Let's Help Beaver Help Us Fight Back Against Climate Change

Solutions abound – we just need the courage, enthusiasm, and political will to implement change

Problem: Our climate-driven water crisis and megafires

In 2020, Oregon communities endured more wildfire than any year in recent memory. And in 2021, Oregon’s unprecedented heat waves and prolonged drought have resulted in failed crops, more wildfires, and loss of property, wildlife, livestock, and human life. The bad news is, this is just the beginning. Climate change will continue to severely alter precipitation and temperature patterns in the western U.S.

During Oregon’s 2021 legislative session, there were some gains in climate and social policies. Wildfire relief bills were passed to provide resources for agencies and communities to better adapt to more future fire events. But impacts to communities, and the fight for future water security continues.

Our state animal, university mascot, and ecological engineer extraordinaire is forced to sit on the sidelines during these challenging times, since it is valued by some state officials, and less than 170 people in the state, as merely a species to trap and shoot for recreation.

Now is the time to change all of that.  If your response is “I’m ready to do something positive, what’s my next step?” – read on. 

Solution: Restore Oregon’s waterways and wetlands ASAP

Whether you live in an urban or rural area, restoring beaver's role on public lands benefits us all via the water-rich, carbon storing habitat they create and maintain.  As wetlands, ponds, rising water tables and riparian vegetation increase, so does Oregon’s water security, its drought-preparedness, and its fish and wildlife habitat and connectivity.  As habitat expands, so does the number of natural firebreaks - these zones of lush green and water serve as safety zones for wildlife and livestock during fire, and habitat post-fire. And they create conditions that improve salmon rearing habitat and quality throughout their range, and temporarily store water to then feed the streams during drought.  

Given the scale of degradation within streams and wetlands and throughout the West, we need all partners mobilized to restore these systems. Beaver are our greatest ally! But for this ecosystem engineer to successfully provide resilience against drought & wildfire, they must be able to safely build and maintain their natural infrastructure (dams!) while expanding their numbers and distributions across the state. So, let’s get them protected!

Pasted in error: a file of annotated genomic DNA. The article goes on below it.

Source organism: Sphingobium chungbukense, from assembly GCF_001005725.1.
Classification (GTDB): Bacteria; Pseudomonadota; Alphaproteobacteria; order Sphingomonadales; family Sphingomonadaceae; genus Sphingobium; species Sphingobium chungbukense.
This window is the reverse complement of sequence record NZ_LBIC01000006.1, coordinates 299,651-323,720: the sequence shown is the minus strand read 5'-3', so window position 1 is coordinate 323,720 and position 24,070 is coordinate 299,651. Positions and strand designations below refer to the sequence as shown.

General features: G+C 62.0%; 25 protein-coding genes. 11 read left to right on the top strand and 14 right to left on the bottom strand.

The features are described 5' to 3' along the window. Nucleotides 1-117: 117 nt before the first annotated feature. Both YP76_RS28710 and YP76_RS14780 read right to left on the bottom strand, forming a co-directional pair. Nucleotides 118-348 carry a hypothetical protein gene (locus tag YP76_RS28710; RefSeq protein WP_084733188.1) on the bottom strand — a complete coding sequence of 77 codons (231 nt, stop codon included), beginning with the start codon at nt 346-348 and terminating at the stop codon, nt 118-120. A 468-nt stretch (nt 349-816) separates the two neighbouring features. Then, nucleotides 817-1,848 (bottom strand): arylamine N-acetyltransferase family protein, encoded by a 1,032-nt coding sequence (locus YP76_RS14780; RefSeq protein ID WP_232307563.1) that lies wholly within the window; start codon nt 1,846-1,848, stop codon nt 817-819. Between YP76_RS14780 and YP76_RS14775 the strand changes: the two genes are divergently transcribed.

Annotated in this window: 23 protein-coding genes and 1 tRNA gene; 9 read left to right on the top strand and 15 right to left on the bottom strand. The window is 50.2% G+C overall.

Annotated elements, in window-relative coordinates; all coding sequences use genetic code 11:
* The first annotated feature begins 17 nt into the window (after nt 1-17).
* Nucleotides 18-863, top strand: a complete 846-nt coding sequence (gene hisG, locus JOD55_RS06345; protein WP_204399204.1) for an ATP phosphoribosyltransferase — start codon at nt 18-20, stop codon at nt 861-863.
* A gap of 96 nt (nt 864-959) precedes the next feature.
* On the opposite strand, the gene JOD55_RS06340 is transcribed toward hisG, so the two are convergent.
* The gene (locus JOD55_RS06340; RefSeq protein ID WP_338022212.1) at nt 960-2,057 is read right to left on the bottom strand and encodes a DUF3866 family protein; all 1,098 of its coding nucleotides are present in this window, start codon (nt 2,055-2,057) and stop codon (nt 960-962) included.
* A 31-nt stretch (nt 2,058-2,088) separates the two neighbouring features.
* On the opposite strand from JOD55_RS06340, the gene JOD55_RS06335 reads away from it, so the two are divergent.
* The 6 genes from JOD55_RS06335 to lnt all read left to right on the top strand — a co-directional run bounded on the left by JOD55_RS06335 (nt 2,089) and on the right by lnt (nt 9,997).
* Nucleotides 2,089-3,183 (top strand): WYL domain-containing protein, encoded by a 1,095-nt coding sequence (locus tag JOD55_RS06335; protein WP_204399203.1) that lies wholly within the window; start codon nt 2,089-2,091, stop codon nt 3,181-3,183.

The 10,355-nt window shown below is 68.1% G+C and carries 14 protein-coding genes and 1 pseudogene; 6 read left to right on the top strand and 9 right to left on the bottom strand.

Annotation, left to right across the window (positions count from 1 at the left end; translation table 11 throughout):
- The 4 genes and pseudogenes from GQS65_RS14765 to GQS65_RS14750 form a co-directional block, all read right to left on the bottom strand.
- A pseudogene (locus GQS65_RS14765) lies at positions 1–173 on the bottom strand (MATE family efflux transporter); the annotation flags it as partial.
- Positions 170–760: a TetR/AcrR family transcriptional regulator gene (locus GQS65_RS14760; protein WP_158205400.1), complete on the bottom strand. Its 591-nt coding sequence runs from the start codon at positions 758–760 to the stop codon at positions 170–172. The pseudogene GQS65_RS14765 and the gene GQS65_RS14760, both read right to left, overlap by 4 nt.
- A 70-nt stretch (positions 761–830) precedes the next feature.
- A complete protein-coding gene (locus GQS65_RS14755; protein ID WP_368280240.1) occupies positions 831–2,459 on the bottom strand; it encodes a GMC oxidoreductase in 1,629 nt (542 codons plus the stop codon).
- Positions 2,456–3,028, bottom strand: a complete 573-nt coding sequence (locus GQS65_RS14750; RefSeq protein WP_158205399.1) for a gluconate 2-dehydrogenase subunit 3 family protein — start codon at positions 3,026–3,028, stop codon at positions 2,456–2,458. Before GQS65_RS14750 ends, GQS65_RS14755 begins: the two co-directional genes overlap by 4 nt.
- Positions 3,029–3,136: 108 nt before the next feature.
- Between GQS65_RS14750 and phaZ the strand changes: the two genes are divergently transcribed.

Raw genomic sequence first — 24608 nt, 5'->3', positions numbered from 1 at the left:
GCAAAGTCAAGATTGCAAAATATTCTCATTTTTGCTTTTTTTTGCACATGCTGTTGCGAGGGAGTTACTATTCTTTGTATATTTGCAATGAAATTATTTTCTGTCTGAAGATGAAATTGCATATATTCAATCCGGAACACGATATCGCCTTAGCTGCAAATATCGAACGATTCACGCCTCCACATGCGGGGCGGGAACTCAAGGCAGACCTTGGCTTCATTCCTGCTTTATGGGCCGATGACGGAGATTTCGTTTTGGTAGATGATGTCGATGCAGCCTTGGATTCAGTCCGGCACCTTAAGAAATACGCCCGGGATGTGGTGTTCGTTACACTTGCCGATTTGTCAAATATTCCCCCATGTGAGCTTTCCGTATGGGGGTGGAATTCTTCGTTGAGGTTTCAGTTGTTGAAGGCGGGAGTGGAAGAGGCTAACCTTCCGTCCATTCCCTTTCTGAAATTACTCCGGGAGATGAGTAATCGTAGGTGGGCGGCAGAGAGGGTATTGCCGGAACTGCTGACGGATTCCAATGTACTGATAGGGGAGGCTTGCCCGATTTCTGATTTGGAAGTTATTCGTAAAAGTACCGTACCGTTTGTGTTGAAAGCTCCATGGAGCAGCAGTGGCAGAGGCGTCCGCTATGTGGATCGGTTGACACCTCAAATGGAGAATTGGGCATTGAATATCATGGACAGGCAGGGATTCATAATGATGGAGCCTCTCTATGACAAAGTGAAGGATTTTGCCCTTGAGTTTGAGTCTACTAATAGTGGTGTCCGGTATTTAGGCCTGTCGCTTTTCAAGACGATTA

We must give beaver protection from hunting and trapping under the state furbearer regulations on Oregon’s public lands, and encourage funds to be made available to provide incentives to private landowners to work with beavers to store water, sub-irrigate fields and create wetlands. This possibility is within reach if Oregon closes these public lands to recreational beaver trapping and hunting, before the next beaver trapping and hunting season starts on November 15.  This would allow beaver to begin expanding the abundance of wetlands, ponds, and complex riparian areas, making it an effective climate change response strategy. 

Take Action for Oregon’s future

Your elected officials (state and federal) need to hear from you!  Let’s raise awareness of what beaver can and must do, and the protections they need. Let’s remind our politicians that all tools must be available when tackling the climate crisis. Here’s how you can help be a force for change: 

  1. Find an article in your local newspaper or other news source about an issue that would be helped by having abundant beaver on public lands building and maintaining beaver dams and habitat.  The FAQs page has information about where and how beaver can help.

  2. Make 8 copies of the title page of your article. Write the publication's name and date on it if missing.

  3. Take 8 envelopes, add your return address, a stamp, and address the envelopes to the following:  1) Governor Kate Brown, 2) ODFW Deputy Director Shannon Hurn, 3) Senator Wyden, 4) Senator Merkley, 5) your Federal Representative, 6 and 7) your State Legislators, and 8) Mr. John Kerry, U.S. Special Presidential Envoy for Climate. Here are your elected officials’ mailing addresses 

  4. Write a letter to Governor Brown asking for the following closure, including why it is important. Try to limit to one page. CC the remaining 7 individuals on your letter. The CC's tell Kate Brown who else will see this letter. (Letter format example)

Close beaver trapping/hunting on Oregon’s federal and state-managed public lands prior to the November 15 start of the trapping/hunting season as a climate change, drought and wildfire and salmon recovery strategy. 

  1. For each of the 7 other folks, copy a short note to each official (text here) and place each text above your Kate Brown letter, explaining why the official is getting this letter. No need to modify. (Letter format example)

  2. Put letters and articles in the appropriate envelopes and mail. Use this link to let us know who you wrote to, and the article you included. 

PLEASE GET YOUR LETTERS AND ARTICLES OUT TO THESE OFFICIALS BY OCTOBER 25th IF POSSIBLE. This is 20 days before the November beaver trapping/hunting season begins and allows time for an emergency moratorium to be put in place.

 You did it! Thank you for your time and dedication to Oregon’s water and climate future. 


How can I stay informed about this issue?

  1. Attend the next ODFW Beaver Management Work Group meeting: ODFW Beaver group meeting page
  2. Subscribe to wildlife management updates and announcements from ODFW: ODFW subscription page
  3. Look for emails from Bark: Bark Alert sign-up page

Short videos about the benefits of beaver and their contributions